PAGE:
It's a Wonderful Line: What was Jimmy Stewart's favorite cinematic moment?

It's a Wonderful Line: What was Jimmy Stewart's favorite cinematic moment?

In the weeks since the election of Barack Obama, Abraham Lincoln has been center stage. We're being told that President-elect Obama is fashioning his cabinet in the manner of his illustrious predecessor. Well, why not? Lincoln has always been a figure of enormous influence. Even the fictional George Bailey owes his existence to America's sixteenth president. It happened like this.

Philip Van Doren Stern was a successful author whose books often focused on the American Civil War. In 1940 he edited the once-definitive Life and Writings of Abraham Lincoln. Two years prior to that, while shaving on the morning of Lincoln's birthday in 1938, Van Doren Stern began to imagine how the world would have been different had Lincoln never lived. By extension, a story idea came to him in which an ordinary man named George Pratt wished he never had been born, then was allowed to see how different the world would have been without his presence.

After he finished shaving, Van Doren Stern promptly wrote a two-page outline. But he didn't complete the story, which he titled "The Greatest Gift," for five years. When no magazine would publish it, in 1943 he privately printed 200 copies in pamphlet form and sent them out instead of Christmas cards. The story's originality was not lost on the author's Hollywood agent, who soon sold it to the RKO Radio film studio. RKO bought it for Cary Grant, who flirted with the idea of starring in a film version. That, of course, did not happen, and in 1946 Frank Capra obtained the rights. As "The Greatest Gift" was adapted into It's a Wonderful Life, George's last name was changed from Pratt to Bailey.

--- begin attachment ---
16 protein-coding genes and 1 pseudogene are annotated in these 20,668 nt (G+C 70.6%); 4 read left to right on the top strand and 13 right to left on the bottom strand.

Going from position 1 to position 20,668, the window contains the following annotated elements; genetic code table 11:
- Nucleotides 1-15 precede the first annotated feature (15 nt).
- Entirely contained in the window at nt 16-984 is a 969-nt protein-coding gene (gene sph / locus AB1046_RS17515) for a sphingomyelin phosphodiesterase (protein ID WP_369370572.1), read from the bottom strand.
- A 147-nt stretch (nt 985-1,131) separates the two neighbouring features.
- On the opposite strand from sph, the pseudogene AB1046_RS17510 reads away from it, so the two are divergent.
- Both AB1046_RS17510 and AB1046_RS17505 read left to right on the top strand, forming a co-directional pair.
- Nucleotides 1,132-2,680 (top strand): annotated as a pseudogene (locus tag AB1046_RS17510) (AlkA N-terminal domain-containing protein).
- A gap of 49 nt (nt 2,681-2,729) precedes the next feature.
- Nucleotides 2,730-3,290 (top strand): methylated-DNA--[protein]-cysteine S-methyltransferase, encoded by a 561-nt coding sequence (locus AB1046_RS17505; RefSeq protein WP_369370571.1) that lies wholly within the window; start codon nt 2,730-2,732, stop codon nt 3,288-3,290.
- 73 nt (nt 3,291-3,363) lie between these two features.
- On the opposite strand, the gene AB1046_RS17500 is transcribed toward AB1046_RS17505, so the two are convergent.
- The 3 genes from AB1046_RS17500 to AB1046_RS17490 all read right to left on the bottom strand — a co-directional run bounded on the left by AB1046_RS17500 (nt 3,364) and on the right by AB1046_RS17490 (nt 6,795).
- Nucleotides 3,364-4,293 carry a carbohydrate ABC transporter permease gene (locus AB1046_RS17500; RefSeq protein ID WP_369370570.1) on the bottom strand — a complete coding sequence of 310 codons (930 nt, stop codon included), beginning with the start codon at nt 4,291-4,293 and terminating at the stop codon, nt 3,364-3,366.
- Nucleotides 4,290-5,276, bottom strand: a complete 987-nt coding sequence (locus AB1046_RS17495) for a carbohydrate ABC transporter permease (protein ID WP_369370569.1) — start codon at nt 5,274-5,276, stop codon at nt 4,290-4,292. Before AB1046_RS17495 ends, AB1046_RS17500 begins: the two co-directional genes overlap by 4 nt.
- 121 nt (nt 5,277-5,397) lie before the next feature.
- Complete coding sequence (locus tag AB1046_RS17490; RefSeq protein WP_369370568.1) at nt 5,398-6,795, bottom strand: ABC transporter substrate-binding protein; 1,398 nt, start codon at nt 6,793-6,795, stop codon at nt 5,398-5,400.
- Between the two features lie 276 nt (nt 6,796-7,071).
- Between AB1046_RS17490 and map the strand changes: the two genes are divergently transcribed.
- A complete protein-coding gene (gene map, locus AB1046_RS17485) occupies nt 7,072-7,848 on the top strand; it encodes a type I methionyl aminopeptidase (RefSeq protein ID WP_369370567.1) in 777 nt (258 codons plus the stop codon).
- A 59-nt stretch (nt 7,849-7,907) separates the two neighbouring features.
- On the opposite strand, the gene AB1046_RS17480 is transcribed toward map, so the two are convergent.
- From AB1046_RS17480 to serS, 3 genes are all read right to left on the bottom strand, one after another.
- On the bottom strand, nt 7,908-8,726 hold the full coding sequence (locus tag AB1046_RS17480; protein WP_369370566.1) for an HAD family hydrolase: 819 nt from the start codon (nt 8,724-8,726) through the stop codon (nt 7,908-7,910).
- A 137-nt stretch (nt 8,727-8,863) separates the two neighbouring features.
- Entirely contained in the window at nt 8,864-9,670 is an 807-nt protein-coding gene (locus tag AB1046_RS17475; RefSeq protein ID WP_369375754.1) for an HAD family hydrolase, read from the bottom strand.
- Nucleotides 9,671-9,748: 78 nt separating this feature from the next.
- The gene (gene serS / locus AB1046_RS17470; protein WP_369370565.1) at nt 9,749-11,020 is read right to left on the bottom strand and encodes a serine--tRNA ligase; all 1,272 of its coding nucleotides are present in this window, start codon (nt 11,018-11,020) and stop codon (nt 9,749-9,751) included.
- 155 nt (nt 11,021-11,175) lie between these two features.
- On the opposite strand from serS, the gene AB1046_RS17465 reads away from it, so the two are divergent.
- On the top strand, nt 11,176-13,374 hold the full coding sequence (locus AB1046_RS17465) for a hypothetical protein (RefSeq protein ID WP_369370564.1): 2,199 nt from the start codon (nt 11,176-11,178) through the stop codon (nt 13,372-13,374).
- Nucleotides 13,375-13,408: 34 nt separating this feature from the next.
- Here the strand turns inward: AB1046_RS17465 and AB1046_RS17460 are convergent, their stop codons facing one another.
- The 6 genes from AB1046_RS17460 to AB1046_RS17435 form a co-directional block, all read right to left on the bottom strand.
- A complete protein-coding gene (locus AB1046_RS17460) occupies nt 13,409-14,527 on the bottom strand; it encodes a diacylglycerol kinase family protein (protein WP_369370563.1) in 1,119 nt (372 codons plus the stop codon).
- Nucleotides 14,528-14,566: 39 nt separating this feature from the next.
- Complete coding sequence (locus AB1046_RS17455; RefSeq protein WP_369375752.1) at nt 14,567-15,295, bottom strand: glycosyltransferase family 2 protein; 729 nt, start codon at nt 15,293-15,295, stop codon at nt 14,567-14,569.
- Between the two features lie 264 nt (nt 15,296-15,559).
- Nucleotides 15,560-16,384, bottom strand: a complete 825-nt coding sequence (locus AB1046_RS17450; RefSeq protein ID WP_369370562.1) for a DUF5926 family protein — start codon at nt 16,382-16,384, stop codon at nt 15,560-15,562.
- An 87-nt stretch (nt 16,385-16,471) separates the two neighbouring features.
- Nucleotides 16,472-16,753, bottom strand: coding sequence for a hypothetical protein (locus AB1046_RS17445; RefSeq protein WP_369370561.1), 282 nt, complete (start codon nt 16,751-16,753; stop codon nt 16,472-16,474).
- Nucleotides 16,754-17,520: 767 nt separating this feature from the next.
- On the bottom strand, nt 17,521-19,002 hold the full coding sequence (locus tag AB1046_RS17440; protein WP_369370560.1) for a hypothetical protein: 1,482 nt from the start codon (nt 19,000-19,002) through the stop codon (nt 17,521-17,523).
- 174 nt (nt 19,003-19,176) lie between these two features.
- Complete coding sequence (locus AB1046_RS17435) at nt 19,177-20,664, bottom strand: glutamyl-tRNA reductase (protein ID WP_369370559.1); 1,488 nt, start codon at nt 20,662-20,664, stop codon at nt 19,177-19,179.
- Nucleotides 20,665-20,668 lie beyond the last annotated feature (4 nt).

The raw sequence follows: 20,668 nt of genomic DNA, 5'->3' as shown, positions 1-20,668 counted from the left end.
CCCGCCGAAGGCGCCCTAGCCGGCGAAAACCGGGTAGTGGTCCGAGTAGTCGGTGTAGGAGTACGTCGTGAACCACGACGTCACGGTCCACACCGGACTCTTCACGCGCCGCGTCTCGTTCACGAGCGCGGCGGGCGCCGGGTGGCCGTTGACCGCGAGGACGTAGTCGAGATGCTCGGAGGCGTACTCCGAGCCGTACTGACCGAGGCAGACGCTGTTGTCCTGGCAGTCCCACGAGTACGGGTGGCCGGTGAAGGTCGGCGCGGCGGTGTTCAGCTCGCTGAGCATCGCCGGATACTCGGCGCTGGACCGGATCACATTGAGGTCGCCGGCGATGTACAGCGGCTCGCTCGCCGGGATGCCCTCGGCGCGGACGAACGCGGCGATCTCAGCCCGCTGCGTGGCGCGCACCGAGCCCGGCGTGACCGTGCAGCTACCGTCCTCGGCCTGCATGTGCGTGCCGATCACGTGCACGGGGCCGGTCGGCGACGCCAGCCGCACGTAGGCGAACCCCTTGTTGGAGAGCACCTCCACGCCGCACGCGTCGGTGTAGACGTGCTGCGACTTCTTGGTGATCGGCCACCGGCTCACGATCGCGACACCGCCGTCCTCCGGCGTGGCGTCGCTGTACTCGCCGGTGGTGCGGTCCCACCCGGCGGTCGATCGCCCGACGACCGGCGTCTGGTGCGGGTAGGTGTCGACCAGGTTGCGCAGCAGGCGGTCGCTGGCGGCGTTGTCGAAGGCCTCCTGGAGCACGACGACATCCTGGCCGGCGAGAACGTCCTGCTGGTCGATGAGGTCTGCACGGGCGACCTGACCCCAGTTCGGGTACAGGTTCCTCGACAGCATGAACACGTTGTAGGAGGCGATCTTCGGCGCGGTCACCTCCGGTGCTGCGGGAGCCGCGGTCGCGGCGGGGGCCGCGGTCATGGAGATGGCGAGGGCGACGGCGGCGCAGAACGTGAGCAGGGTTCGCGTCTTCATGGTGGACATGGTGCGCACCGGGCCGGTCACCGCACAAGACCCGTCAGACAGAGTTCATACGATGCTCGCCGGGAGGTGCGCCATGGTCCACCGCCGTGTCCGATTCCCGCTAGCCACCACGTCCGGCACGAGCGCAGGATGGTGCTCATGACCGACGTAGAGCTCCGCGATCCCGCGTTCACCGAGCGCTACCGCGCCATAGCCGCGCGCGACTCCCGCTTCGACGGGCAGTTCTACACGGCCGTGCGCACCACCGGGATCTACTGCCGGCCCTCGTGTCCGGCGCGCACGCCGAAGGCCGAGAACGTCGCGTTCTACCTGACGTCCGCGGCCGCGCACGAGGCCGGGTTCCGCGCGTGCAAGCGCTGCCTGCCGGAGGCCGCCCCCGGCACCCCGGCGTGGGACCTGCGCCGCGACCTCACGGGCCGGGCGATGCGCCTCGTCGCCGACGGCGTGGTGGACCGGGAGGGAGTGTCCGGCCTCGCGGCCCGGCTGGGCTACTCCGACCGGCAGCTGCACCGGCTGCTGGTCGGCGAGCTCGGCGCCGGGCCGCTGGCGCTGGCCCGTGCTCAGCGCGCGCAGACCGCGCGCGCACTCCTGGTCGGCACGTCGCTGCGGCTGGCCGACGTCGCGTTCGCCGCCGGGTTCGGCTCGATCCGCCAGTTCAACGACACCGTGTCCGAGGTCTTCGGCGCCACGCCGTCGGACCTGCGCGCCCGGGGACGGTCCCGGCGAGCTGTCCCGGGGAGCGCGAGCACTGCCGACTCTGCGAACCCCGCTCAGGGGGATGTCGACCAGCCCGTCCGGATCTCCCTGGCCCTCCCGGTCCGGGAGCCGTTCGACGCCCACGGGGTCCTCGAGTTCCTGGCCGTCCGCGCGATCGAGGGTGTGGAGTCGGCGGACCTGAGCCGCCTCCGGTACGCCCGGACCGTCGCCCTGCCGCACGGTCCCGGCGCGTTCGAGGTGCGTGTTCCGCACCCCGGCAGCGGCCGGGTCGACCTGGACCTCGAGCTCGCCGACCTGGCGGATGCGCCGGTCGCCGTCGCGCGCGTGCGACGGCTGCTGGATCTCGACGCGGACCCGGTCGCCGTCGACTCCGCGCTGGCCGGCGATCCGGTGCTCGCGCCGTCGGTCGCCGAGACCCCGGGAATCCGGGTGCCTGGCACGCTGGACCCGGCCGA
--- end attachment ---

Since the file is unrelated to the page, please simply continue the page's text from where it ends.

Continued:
Enter Jimmy Stewart, just back from World War II, where, as a commanding officer in the Army Air Corps' 445th Bomb Group, he had flown in many precarious air raids over Germany that resulted in casualty rates as high as 75 percent. Stewart returned home a changed man. Prior to the war, he personified the dewy-eyed innocent (Mr. Smith Goes to Washington). By war's end (as he later acknowledged) he was on intimate terms with fear. When in November 1945 he returned to acting by signing to star in It's a Wonderful Life, a clause was added to Stewart's contract forbidding any publicity that would capitalize on or exploit his stellar war record. Nevertheless, the war had a profound effect on Stewart's portrayal of George Bailey.

I once spent an afternoon with the iconic actor. Mindful that Stewart believed film performances were made up of moments — "little pieces of time," as he put it, "a look, a reaction, the way you said something" — as we sat in the den of his Beverly Hills home I didn't ask him which was his favorite movie but rather, out of his 90-plus films, what moment was he proudest of? He singled out George Bailey's prayer at Martini's Bar, even reciting the dialogue (or a close variation): "Oh God, if you're up there...."

With its message of faith in the value of every individual, It's a Wonderful Life has come to be regarded as the ultimate Christmas movie. I have never heard it described as an outgrowth of World War II. But surely Stewart could not have played that scene as he did before he went to war. Those words are spoken by a man who learned how to pray while dropping bombs from airplanes in a squadron that endured casualty rates of up to 75 percent.

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